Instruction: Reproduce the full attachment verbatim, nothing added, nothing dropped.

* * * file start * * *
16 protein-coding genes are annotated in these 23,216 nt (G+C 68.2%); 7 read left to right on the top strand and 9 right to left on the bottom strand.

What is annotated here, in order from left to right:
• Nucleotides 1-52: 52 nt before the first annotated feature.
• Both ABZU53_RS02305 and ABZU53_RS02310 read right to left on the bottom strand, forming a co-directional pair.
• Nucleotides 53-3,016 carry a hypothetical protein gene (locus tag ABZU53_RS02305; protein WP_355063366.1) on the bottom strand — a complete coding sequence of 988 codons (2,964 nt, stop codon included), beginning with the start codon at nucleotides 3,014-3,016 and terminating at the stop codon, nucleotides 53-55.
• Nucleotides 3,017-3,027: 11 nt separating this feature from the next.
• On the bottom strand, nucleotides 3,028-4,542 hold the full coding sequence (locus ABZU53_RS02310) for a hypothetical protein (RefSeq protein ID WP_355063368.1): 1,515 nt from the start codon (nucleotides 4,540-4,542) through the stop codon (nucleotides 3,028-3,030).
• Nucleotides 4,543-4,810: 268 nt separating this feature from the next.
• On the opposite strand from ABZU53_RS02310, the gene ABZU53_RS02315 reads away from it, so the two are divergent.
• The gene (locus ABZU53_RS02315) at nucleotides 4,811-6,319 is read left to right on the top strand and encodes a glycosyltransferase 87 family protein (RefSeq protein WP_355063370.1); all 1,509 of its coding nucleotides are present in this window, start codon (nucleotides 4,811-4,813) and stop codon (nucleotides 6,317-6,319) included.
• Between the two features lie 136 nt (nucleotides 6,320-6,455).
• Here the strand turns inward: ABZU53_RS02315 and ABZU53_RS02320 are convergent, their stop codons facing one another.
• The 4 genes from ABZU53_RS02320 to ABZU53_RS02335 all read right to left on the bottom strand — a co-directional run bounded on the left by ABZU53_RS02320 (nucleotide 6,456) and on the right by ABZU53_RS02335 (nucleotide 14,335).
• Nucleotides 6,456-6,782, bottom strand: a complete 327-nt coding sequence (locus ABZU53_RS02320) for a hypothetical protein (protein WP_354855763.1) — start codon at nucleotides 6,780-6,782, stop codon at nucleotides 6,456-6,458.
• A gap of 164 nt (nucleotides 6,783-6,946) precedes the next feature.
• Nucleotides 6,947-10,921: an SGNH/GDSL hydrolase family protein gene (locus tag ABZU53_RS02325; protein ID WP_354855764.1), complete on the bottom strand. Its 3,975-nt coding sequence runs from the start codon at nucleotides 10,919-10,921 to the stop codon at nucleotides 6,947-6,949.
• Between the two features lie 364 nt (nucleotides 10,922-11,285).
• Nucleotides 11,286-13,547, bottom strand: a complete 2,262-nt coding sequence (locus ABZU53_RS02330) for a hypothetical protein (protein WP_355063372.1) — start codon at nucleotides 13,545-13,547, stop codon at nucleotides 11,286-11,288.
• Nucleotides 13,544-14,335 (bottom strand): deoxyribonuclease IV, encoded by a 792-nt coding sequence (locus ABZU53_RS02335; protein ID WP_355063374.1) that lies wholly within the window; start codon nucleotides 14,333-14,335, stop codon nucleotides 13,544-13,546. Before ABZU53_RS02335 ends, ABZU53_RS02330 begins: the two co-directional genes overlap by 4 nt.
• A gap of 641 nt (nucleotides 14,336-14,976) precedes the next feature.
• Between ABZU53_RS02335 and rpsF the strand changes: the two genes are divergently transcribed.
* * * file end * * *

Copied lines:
16 protein-coding genes are annotated in these 23,216 nt (G+C 68.2%); 7 read left to right on the top strand and 9 right to left on the bottom strand.

What is annotated here, in order from left to right:
• Nucleotides 1-52: 52 nt before the first annotated feature.
• Both ABZU53_RS02305 and ABZU53_RS02310 read right to left on the bottom strand, forming a co-directional pair.
• Nucleotides 53-3,016 carry a hypothetical protein gene (locus tag ABZU53_RS02305; protein WP_355063366.1) on the bottom strand — a complete coding sequence of 988 codons (2,964 nt, stop codon included), beginning with the start codon at nucleotides 3,014-3,016 and terminating at the stop codon, nucleotides 53-55.
• Nucleotides 3,017-3,027: 11 nt separating this feature from the next.
• On the bottom strand, nucleotides 3,028-4,542 hold the full coding sequence (locus ABZU53_RS02310) for a hypothetical protein (RefSeq protein ID WP_355063368.1): 1,515 nt from the start codon (nucleotides 4,540-4,542) through the stop codon (nucleotides 3,028-3,030).
• Nucleotides 4,543-4,810: 268 nt separating this feature from the next.
• On the opposite strand from ABZU53_RS02310, the gene ABZU53_RS02315 reads away from it, so the two are divergent.
• The gene (locus ABZU53_RS02315) at nucleotides 4,811-6,319 is read left to right on the top strand and encodes a glycosyltransferase 87 family protein (RefSeq protein WP_355063370.1); all 1,509 of its coding nucleotides are present in this window, start codon (nucleotides 4,811-4,813) and stop codon (nucleotides 6,317-6,319) included.
• Between the two features lie 136 nt (nucleotides 6,320-6,455).
• Here the strand turns inward: ABZU53_RS02315 and ABZU53_RS02320 are convergent, their stop codons facing one another.
• The 4 genes from ABZU53_RS02320 to ABZU53_RS02335 all read right to left on the bottom strand — a co-directional run bounded on the left by ABZU53_RS02320 (nucleotide 6,456) and on the right by ABZU53_RS02335 (nucleotide 14,335).
• Nucleotides 6,456-6,782, bottom strand: a complete 327-nt coding sequence (locus ABZU53_RS02320) for a hypothetical protein (protein WP_354855763.1) — start codon at nucleotides 6,780-6,782, stop codon at nucleotides 6,456-6,458.
• A gap of 164 nt (nucleotides 6,783-6,946) precedes the next feature.
• Nucleotides 6,947-10,921: an SGNH/GDSL hydrolase family protein gene (locus tag ABZU53_RS02325; protein ID WP_354855764.1), complete on the bottom strand. Its 3,975-nt coding sequence runs from the start codon at nucleotides 10,919-10,921 to the stop codon at nucleotides 6,947-6,949.
• Between the two features lie 364 nt (nucleotides 10,922-11,285).
• Nucleotides 11,286-13,547, bottom strand: a complete 2,262-nt coding sequence (locus ABZU53_RS02330) for a hypothetical protein (protein WP_355063372.1) — start codon at nucleotides 13,545-13,547, stop codon at nucleotides 11,286-11,288.
• Nucleotides 13,544-14,335 (bottom strand): deoxyribonuclease IV, encoded by a 792-nt coding sequence (locus ABZU53_RS02335; protein ID WP_355063374.1) that lies wholly within the window; start codon nucleotides 14,333-14,335, stop codon nucleotides 13,544-13,546. Before ABZU53_RS02335 ends, ABZU53_RS02330 begins: the two co-directional genes overlap by 4 nt.
• A gap of 641 nt (nucleotides 14,336-14,976) precedes the next feature.
• Between ABZU53_RS02335 and rpsF the strand changes: the two genes are divergently transcribed.